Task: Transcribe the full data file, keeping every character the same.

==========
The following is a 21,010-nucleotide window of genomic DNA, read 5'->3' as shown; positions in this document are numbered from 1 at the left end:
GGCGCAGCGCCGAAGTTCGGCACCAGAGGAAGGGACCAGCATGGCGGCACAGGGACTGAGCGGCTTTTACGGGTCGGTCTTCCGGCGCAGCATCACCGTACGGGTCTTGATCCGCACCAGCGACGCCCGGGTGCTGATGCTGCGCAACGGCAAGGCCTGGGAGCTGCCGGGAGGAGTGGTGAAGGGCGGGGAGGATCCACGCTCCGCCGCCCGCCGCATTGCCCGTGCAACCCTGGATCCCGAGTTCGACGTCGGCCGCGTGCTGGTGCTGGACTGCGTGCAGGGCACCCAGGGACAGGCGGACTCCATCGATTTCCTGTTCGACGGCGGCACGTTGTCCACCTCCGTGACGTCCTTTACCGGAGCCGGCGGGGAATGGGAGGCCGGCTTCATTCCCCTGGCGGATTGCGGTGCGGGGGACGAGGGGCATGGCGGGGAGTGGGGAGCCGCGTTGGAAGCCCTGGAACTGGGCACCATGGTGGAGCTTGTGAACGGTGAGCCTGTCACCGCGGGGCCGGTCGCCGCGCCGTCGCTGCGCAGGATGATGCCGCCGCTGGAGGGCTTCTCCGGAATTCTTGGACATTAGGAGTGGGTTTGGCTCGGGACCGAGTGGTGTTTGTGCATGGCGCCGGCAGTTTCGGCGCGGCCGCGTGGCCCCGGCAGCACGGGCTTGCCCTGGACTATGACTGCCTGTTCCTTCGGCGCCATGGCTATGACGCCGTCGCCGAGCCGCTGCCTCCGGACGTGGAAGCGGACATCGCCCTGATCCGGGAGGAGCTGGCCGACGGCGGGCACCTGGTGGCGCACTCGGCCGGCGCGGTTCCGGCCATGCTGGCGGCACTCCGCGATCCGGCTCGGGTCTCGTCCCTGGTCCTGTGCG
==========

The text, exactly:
The following is a 21,010-nucleotide window of genomic DNA, read 5'->3' as shown; positions in this document are numbered from 1 at the left end:
GGCGCAGCGCCGAAGTTCGGCACCAGAGGAAGGGACCAGCATGGCGGCACAGGGACTGAGCGGCTTTTACGGGTCGGTCTTCCGGCGCAGCATCACCGTACGGGTCTTGATCCGCACCAGCGACGCCCGGGTGCTGATGCTGCGCAACGGCAAGGCCTGGGAGCTGCCGGGAGGAGTGGTGAAGGGCGGGGAGGATCCACGCTCCGCCGCCCGCCGCATTGCCCGTGCAACCCTGGATCCCGAGTTCGACGTCGGCCGCGTGCTGGTGCTGGACTGCGTGCAGGGCACCCAGGGACAGGCGGACTCCATCGATTTCCTGTTCGACGGCGGCACGTTGTCCACCTCCGTGACGTCCTTTACCGGAGCCGGCGGGGAATGGGAGGCCGGCTTCATTCCCCTGGCGGATTGCGGTGCGGGGGACGAGGGGCATGGCGGGGAGTGGGGAGCCGCGTTGGAAGCCCTGGAACTGGGCACCATGGTGGAGCTTGTGAACGGTGAGCCTGTCACCGCGGGGCCGGTCGCCGCGCCGTCGCTGCGCAGGATGATGCCGCCGCTGGAGGGCTTCTCCGGAATTCTTGGACATTAGGAGTGGGTTTGGCTCGGGACCGAGTGGTGTTTGTGCATGGCGCCGGCAGTTTCGGCGCGGCCGCGTGGCCCCGGCAGCACGGGCTTGCCCTGGACTATGACTGCCTGTTCCTTCGGCGCCATGGCTATGACGCCGTCGCCGAGCCGCTGCCTCCGGACGTGGAAGCGGACATCGCCCTGATCCGGGAGGAGCTGGCCGACGGCGGGCACCTGGTGGCGCACTCGGCCGGCGCGGTTCCGGCCATGCTGGCGGCACTCCGCGATCCGGCTCGGGTCTCGTCCCTGGTCCTGTGCG